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We carefully oversee every phase in the production of our beers: from steeping the barley and other cereals to produce malt, through germination and drying to kilning and packaging.
The first phase of the production process involves the preparation of the barley, which is cleaned and graded so that only the largest and most homogeneous grains are approved for malting.
The selected barley is then poured into cylindrical tanks with conical bottoms, where it remains for about a day, alternately immersed in water or rested and aerated. During this time, the barley absorbs the water and oxygen necessary for the germination process to start, and reaches the required level of humidity (about 40%).
Once it has reached the necessary level of humidity, the barley is transferred to germination boxes where the embryonic development process is monitored for 6 days. In this phase, aeration of the barley grains is very important, as it is necessary to remove the heat generated by cellular respiration. To keep the seeds in germination at a controlled temperature (between 12°C and 15°C), air is forced through the bottom of the germination boxes, consisting of perforated grilles.
Once the plumule – the sprout that is growing from the embryo – is the same length as the grain, the “green” malt or germinated barley is ready for drying.
When the green malt arrives at this stage, its germination is stopped to make the product stable for storage and transport to the brewery. It’s also during the drying process that all those transformations take place that give the finished malt the aromatic characteristics typical of the beer in which it will be used. The drying process follows a special recipe with the temperature increased in increments to prevent damage to the enzymes and single molecules produced during germination. Only when the moisture content drops below 10% can the temperature be raised to over 80°C to give the malt its typical colour and aroma. At the end of the drying process the rootlets which developed during the barley’s germination phase are separated from the malt grain, as they contain substances harmful to the stability of the beer. With their high protein content, they’re valuable as animal feed.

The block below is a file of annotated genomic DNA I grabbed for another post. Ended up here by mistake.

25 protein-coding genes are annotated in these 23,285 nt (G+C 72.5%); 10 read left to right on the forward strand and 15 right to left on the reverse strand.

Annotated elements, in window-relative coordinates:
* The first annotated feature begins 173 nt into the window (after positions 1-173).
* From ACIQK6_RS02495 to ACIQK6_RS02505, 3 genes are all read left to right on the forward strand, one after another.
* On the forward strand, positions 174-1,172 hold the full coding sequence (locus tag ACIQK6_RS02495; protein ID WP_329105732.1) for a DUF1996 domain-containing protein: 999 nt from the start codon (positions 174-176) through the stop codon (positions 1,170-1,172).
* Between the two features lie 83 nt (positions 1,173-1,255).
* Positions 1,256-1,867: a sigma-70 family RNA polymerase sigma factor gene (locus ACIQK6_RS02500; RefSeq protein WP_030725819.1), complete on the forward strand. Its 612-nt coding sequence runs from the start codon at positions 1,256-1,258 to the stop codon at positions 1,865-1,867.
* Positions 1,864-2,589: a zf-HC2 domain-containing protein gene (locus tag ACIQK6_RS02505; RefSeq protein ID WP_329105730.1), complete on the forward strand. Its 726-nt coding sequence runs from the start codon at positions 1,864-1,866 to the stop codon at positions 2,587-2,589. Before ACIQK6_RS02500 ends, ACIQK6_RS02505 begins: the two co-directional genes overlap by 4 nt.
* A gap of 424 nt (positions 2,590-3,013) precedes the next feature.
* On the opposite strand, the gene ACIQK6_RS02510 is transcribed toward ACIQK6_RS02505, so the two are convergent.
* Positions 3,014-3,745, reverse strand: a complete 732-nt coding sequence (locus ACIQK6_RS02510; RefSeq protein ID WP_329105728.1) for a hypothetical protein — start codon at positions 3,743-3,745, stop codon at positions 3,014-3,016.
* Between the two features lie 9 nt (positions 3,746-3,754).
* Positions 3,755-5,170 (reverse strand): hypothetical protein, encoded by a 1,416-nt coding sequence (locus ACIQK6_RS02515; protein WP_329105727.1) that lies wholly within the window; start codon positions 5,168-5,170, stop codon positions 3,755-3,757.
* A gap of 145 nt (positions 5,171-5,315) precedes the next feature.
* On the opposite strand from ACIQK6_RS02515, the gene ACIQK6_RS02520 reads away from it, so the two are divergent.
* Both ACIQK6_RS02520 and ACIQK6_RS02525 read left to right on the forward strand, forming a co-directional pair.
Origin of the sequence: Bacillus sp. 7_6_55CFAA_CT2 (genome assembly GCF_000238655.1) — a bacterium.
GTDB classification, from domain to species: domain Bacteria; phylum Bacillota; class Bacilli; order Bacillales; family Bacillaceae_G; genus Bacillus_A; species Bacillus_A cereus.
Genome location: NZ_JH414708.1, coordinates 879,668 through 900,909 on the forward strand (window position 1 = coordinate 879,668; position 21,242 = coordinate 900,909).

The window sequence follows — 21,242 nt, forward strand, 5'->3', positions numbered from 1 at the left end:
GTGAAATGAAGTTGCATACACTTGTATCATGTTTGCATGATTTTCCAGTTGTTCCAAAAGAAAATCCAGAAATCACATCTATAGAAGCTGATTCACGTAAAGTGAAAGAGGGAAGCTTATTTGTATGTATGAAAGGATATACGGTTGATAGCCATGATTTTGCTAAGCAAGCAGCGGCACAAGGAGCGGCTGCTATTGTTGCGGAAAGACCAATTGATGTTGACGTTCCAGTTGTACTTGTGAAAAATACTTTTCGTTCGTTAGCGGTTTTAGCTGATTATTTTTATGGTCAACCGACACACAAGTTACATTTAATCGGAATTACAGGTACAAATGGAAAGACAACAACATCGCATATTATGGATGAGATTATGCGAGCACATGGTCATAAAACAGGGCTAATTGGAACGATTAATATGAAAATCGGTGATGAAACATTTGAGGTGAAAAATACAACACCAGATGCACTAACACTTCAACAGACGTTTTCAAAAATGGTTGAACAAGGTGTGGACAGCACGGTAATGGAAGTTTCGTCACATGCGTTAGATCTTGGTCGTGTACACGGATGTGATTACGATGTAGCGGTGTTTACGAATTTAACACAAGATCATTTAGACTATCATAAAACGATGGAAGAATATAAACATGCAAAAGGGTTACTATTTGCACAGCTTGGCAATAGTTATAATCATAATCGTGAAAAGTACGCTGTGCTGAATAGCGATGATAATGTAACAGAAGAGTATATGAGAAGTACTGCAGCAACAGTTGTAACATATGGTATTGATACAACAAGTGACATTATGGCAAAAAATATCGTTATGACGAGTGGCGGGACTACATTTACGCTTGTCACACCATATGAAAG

Mashing and decoction
The malt is then ground and mixed with process water and the resulting mash pumped into 2 boilers, where it’s processed in ideal conditions of time, temperature, and stirring to activate the amylolytic enzymes present in the malt, transforming its starches into fermentable sugars.
Lautering is a process consisting in the separation of the liquid wort from the solid malt husks, followed by the extraction of sugars using hot process water. All this takes place in a tank with a perforated bottom, using a rake to optimize the filtration process. A clear wort means an even-flavoured final product. The waste malt grains are used as feed for cattle.
After its separation from the grains, the wort is boiled in a brew kettle with a built-in heat exchanger. The brewhouse is the heart of every brewery. In the past, only copper was used for the construction of the kettles and piping, as it’s a good conductor of heat. Today, all brew kettles are made of stainless steel. The duration of boiling depends on the type of beer and ranges from 1 hour to a maximum of 2 hours. The purpose of boiling is to sterilize and concentrate the wort, transform the hops added to the boiling wort, and coagulate proteins and polyphenols to prevent the beer from clouding.
Another important operation during cooking and boiling is the addition of hops, which gives the beer its characteristic bitter taste and distinctive aroma. Hops act in different ways depending on their variety, the hopping method, and the moment the hops are added: they impart bitterness when added at the beginning of boiling, and flavour when added at the end. Hops help to clarify the beer and improve the stability of the foam.